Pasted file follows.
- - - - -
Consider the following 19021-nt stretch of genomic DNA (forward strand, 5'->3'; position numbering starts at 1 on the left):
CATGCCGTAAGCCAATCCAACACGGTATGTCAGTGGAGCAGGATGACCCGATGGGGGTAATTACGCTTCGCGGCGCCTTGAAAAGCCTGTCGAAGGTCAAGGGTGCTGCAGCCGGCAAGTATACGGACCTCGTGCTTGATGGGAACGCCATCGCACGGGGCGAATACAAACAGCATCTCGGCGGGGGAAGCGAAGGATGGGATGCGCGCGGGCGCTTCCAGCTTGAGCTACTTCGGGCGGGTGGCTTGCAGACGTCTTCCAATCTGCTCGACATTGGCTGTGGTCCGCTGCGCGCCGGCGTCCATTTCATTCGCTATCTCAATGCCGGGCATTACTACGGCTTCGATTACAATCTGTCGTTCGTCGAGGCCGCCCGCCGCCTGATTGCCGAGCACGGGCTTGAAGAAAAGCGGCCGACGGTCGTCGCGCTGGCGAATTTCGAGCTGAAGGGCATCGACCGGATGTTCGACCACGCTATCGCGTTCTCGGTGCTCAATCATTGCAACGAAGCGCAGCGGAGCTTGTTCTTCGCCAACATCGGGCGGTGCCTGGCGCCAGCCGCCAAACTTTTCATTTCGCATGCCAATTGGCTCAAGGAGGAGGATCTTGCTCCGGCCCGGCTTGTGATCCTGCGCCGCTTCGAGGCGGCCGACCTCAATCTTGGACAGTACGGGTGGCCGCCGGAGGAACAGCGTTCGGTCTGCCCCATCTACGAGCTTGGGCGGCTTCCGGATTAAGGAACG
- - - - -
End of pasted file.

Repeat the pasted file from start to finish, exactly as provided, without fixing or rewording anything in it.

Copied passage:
Consider the following 19021-nt stretch of genomic DNA (forward strand, 5'->3'; position numbering starts at 1 on the left):
CATGCCGTAAGCCAATCCAACACGGTATGTCAGTGGAGCAGGATGACCCGATGGGGGTAATTACGCTTCGCGGCGCCTTGAAAAGCCTGTCGAAGGTCAAGGGTGCTGCAGCCGGCAAGTATACGGACCTCGTGCTTGATGGGAACGCCATCGCACGGGGCGAATACAAACAGCATCTCGGCGGGGGAAGCGAAGGATGGGATGCGCGCGGGCGCTTCCAGCTTGAGCTACTTCGGGCGGGTGGCTTGCAGACGTCTTCCAATCTGCTCGACATTGGCTGTGGTCCGCTGCGCGCCGGCGTCCATTTCATTCGCTATCTCAATGCCGGGCATTACTACGGCTTCGATTACAATCTGTCGTTCGTCGAGGCCGCCCGCCGCCTGATTGCCGAGCACGGGCTTGAAGAAAAGCGGCCGACGGTCGTCGCGCTGGCGAATTTCGAGCTGAAGGGCATCGACCGGATGTTCGACCACGCTATCGCGTTCTCGGTGCTCAATCATTGCAACGAAGCGCAGCGGAGCTTGTTCTTCGCCAACATCGGGCGGTGCCTGGCGCCAGCCGCCAAACTTTTCATTTCGCATGCCAATTGGCTCAAGGAGGAGGATCTTGCTCCGGCCCGGCTTGTGATCCTGCGCCGCTTCGAGGCGGCCGACCTCAATCTTGGACAGTACGGGTGGCCGCCGGAGGAACAGCGTTCGGTCTGCCCCATCTACGAGCTTGGGCGGCTTCCGGATTAAGGAACG